Garret Keizer is the author most recently of Getting Schooled: The Reeducation of an American Teacher, which recounts his experiences returning as a teacher to the Vermont high school where he had taught many years earlier. His seven other books include Privacy and The Unwanted Sound of Everything We Want. He is a contributing editor of Harper's Magazine.
Q: Why did you decide to write about your experiences returning to teach high school after many years?
A: I’ve often kept a journal during periods of intense experience in my life. I followed this practice during the year of teaching recounted in my book. When the year was over, I decided to use the journal as the basis for an essay that appeared in Harper’s Magazine. Responses from readers persuaded me that the essay might become the nucleus for a book. It did.
That’s the progression—though it doesn’t really address the “why” of your question. I believe that one of the best reasons for writing is to give people courage. The writers I cherish most have helped me to be a little braver than I’d have been without them. So, I wrote my book in part to give courage to others—not only to teachers, parents, and students, but also to anyone who faces the challenges of a hard job in the midst of social conditions that make it harder than it has to be.
I also wrote my book in defense of public education and in open antagonism to the specious notion that we can use “school reform” as a cheap substitute for the achievement of greater social and economic justice.
Q: What were some of the most significant changes at Lake Region Union High School, and what did you find that had remained more or less the same?
A: The major changes I noted were in the areas of positive morale, digital instruction, and one-to-one tutorial support for students. There was more of all three. There was also a greater emphasis on teamwork among teachers and on staff-wide collaboration on behalf of individual students in academic or personal jeopardy. Finally, I found more evidence of “writing across the curriculum”; I had physical education teachers proudly sharing their students’ writing with me.
I believe I encountered a greater resistance to reading than I had met in the past, though one teacher’s anecdotal comparisons should never be taken as norms. I also observed evidence of addiction to digital devices. “Smoking in the boys’ room” had become texting in the boys’ room—and just about everywhere else.
Among the factors that remained constant: the overall decency of the student population, the capacity of young people to be inspired by great literature, the devastating effects of family dysfunction, and the educational disadvantages that come of gross economic inequality.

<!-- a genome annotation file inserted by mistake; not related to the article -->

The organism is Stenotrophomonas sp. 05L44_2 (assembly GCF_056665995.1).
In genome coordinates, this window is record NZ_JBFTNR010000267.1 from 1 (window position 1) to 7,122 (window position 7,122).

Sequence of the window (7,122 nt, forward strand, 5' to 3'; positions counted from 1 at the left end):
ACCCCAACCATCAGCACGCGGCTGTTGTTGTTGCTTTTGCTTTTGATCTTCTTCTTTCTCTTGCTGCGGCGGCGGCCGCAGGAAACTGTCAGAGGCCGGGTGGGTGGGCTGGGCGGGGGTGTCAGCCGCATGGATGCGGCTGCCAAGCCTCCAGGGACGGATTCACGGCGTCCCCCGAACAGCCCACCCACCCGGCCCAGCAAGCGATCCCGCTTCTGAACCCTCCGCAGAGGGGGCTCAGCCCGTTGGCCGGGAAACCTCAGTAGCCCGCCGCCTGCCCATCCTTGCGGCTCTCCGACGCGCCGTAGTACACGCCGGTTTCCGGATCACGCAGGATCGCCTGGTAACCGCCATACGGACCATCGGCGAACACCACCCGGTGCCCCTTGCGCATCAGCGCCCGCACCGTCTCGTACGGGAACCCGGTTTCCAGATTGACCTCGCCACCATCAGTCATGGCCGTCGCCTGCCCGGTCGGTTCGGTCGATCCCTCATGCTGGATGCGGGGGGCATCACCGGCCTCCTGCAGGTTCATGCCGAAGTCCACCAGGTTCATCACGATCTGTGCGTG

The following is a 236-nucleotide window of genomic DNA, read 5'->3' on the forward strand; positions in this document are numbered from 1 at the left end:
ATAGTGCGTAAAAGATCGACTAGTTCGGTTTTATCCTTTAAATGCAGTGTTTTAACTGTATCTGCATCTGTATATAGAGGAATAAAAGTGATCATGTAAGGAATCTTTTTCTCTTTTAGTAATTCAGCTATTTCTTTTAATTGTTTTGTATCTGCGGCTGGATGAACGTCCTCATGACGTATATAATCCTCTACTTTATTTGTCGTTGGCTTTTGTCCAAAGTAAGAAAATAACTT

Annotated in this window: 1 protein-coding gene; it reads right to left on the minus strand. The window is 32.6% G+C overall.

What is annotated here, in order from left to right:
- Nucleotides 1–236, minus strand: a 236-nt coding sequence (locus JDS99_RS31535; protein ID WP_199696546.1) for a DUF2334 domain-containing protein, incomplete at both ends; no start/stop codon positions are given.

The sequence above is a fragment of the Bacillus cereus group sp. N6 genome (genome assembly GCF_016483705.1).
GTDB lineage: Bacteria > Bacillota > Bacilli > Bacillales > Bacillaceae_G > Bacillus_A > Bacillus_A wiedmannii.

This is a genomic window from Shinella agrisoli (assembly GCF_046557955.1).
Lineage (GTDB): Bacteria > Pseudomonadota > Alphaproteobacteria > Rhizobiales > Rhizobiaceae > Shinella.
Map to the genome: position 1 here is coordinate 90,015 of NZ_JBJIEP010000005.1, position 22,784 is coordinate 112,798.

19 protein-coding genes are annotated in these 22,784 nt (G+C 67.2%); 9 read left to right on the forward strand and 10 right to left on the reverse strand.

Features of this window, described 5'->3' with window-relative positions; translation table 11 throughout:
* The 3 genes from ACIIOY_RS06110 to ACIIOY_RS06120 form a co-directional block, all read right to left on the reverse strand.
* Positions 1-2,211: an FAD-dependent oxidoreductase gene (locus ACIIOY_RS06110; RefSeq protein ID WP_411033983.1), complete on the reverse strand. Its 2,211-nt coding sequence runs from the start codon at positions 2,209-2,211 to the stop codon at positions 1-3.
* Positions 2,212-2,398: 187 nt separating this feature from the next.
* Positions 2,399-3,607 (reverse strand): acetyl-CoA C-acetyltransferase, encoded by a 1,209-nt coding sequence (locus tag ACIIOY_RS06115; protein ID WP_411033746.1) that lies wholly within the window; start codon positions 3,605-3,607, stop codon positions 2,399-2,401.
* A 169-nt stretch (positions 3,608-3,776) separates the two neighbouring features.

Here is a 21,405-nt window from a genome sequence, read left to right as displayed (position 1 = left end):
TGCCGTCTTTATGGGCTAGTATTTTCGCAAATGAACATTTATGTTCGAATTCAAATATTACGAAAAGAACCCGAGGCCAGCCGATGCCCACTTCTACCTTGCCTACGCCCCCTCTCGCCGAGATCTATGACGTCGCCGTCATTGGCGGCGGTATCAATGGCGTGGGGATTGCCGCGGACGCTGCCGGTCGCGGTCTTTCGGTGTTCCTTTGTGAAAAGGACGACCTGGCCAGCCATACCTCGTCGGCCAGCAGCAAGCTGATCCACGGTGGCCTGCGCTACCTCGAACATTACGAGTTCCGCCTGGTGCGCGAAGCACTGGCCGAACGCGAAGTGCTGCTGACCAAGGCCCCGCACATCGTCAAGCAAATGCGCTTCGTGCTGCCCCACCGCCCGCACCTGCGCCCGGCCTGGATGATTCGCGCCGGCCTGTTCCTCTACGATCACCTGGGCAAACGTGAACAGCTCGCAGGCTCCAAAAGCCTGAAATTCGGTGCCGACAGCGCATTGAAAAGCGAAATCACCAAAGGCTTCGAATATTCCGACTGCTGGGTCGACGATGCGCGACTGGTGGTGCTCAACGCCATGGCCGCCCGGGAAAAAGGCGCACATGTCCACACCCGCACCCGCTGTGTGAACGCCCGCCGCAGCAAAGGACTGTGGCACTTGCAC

Q: You write about a high school in the Northeast Kingdom of Vermont. What about your experiences is unique to that setting, and what is common to most high schools around the country?
A: I suspect my experience was unique to my setting mainly in the sense that every human experience is unique to the particulars of a given personality and a concrete location. The experience of a Somali housekeeper in room 213 of the Comfort Inn in Bangor, Maine, is unique to her, and if she happens to write a memoir about her work, that memoir will be one of a kind. Of course, the agrarian and ethnic characteristics of the community in which I taught imparted a specific flavoring to my experience that distinguishes it from the experiences of teachers in other settings. Few of my students, for example, were victims of racism, because most of them were white.
That said, there are a host of factors tipping my experience toward the general as opposed to the unique. The influences of global capitalism, technological fundamentalism, popular culture, celebrity fixation, consumerism, and educational standardization tend to erase many of the regional distinctions that formerly made teaching in one place vastly different from teaching in another. The most critical difference remains the one formulated by Billie Holiday between “them that’s got” and “them that’s not,” with a goodly number of my students falling on the latter side of the divide.
Q: Did you leave your year of teaching feeling discouraged or encouraged?
A: Both. I was greatly encouraged by the dedication of the people with whom I’d worked and by the potential I saw in so many students. That kind of encouragement has political as well as emotional ramifications. If the raw material for building a better society is utterly deficient, then where is our hope—or even a reason—for trying to achieve one? I found an abundance of raw material in the school where I taught.
At the same time, I was discouraged to recognize some of the ways in which our public schools are being used in the service of a cynical agenda. Poor kids are expected to perform at “acceptable levels” on standardized tests. This amounts to a very sweet deal for the privileged characters who devise and promote the tests. If the poor kids fail to perform, we can write off their schools. If they do perform, we can write off their poverty. After all, poverty must not be such a big deal if children can still master their math facts on an empty stomach! I forget the name of the Supreme Court justice who said he wasn’t sure how to define obscenity but he knew it when he saw it. I’m not sure the key players in our so-called education debate have that same ability.
Q: What are you working on now?
A: Fiction and nonfiction, all of it set in New Jersey, where I was born and grew up.
Q: Anything else we should know?
A: Actually, I believe “we” already know it. The problem is finding the will and the wherewithal to act on it. My hope is that Getting Schooled will make some small contribution to bringing that action about in a meaningful way.
--Interview with Deborah Kalb